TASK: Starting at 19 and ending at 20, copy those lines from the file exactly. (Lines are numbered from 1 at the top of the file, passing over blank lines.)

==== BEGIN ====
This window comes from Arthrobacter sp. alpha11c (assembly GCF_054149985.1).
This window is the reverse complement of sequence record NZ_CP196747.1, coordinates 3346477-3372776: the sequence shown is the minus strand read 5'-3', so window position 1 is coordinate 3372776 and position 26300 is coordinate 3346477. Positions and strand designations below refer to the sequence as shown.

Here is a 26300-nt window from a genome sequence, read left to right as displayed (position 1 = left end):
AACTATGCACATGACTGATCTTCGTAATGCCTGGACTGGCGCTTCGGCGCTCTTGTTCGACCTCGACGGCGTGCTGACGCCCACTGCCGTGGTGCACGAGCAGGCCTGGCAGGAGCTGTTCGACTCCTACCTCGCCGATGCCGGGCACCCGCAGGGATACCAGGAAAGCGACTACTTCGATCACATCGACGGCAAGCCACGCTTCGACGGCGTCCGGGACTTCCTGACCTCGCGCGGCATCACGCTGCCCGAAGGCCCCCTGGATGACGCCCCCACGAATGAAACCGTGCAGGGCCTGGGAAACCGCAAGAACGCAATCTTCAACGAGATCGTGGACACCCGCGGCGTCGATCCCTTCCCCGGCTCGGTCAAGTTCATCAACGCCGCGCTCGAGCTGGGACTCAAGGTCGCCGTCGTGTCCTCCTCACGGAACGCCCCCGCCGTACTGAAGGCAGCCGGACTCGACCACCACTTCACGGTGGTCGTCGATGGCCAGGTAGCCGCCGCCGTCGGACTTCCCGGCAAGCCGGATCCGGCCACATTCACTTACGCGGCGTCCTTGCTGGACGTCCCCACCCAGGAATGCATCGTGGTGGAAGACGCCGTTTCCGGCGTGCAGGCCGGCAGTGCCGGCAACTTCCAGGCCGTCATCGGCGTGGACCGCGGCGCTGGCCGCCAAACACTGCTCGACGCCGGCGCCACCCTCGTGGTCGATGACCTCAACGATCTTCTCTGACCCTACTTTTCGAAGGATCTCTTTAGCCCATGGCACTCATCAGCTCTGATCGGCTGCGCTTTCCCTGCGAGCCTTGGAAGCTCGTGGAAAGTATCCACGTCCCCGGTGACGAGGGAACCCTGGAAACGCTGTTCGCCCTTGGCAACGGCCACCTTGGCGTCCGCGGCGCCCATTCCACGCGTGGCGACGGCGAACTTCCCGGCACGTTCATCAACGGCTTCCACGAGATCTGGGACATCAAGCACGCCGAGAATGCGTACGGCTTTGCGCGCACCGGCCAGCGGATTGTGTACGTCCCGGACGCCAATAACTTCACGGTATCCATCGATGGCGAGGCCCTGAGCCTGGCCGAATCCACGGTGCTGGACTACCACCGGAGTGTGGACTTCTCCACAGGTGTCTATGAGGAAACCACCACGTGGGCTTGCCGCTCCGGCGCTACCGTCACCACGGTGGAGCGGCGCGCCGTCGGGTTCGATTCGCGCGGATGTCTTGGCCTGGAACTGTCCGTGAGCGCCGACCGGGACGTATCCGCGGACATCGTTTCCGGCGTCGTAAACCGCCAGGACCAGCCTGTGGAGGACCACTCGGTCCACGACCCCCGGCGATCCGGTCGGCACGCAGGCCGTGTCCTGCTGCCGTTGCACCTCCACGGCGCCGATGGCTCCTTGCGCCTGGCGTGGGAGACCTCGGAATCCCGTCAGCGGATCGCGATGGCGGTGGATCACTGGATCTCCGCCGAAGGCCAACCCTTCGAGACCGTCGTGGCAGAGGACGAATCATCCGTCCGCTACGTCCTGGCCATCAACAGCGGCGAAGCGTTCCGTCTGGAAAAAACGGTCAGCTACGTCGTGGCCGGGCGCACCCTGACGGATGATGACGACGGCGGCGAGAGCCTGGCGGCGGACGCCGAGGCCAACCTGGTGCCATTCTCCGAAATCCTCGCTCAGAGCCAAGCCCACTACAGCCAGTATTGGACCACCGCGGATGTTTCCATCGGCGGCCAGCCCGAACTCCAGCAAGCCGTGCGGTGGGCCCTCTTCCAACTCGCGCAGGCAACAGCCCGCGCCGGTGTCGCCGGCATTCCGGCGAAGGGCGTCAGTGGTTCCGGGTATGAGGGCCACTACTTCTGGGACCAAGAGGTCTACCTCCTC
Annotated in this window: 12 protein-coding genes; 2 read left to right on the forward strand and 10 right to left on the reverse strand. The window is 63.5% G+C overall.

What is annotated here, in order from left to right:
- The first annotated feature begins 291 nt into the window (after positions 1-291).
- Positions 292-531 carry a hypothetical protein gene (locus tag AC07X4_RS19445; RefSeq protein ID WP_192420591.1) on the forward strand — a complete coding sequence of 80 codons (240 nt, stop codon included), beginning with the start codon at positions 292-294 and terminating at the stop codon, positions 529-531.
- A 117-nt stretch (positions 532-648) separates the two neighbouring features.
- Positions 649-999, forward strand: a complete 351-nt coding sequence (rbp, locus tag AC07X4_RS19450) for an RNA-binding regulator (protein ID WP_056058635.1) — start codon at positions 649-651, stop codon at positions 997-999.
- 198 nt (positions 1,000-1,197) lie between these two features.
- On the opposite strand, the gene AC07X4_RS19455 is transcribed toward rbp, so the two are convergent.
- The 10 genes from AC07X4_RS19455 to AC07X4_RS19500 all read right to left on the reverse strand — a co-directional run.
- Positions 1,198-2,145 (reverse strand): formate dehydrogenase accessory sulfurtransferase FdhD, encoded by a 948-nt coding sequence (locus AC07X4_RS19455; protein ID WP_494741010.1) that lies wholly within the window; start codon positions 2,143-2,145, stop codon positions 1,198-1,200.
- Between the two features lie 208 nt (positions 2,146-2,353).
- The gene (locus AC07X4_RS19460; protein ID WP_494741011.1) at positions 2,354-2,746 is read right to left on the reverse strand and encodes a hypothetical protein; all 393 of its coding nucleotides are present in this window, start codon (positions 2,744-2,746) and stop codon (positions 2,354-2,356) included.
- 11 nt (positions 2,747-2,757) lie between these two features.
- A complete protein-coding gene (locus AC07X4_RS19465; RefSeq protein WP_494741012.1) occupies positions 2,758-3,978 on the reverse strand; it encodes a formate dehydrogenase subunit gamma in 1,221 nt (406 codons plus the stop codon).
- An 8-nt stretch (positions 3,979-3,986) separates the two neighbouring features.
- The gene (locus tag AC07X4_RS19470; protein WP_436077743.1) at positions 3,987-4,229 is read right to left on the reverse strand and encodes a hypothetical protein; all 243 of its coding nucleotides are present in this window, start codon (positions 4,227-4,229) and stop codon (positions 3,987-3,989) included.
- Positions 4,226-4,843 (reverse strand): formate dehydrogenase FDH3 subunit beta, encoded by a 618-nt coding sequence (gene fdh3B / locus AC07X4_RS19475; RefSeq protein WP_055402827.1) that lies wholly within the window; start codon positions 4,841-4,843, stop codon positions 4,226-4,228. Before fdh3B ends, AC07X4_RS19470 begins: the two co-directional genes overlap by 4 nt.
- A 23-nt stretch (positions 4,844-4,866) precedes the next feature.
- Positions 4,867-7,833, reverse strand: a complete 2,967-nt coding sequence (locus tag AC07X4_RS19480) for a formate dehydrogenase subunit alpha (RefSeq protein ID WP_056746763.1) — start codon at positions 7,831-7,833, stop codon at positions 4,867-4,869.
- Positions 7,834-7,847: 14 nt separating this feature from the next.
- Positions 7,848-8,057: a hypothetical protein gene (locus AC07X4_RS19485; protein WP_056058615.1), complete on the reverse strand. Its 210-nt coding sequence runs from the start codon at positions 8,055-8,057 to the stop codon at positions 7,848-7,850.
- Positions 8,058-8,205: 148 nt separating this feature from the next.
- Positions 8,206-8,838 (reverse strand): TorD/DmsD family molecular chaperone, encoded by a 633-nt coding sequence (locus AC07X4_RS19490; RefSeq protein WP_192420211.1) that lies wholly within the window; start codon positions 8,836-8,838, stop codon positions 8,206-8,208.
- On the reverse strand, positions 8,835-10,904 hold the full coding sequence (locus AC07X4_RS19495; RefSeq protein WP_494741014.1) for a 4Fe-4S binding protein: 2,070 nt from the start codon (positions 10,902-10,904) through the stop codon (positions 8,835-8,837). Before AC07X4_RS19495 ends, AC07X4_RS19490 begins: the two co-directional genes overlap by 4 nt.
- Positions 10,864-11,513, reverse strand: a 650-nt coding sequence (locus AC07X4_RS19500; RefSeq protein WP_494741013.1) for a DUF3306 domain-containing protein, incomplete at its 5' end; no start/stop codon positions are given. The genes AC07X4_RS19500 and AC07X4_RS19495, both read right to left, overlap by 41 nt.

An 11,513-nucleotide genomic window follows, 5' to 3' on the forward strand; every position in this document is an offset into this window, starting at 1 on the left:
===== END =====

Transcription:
- An 8-nt stretch (positions 3,979-3,986) separates the two neighbouring features.
- The gene (locus tag AC07X4_RS19470; protein WP_436077743.1) at positions 3,987-4,229 is read right to left on the reverse strand and encodes a hypothetical protein; all 243 of its coding nucleotides are present in this window, start codon (positions 4,227-4,229) and stop codon (positions 3,987-3,989) included.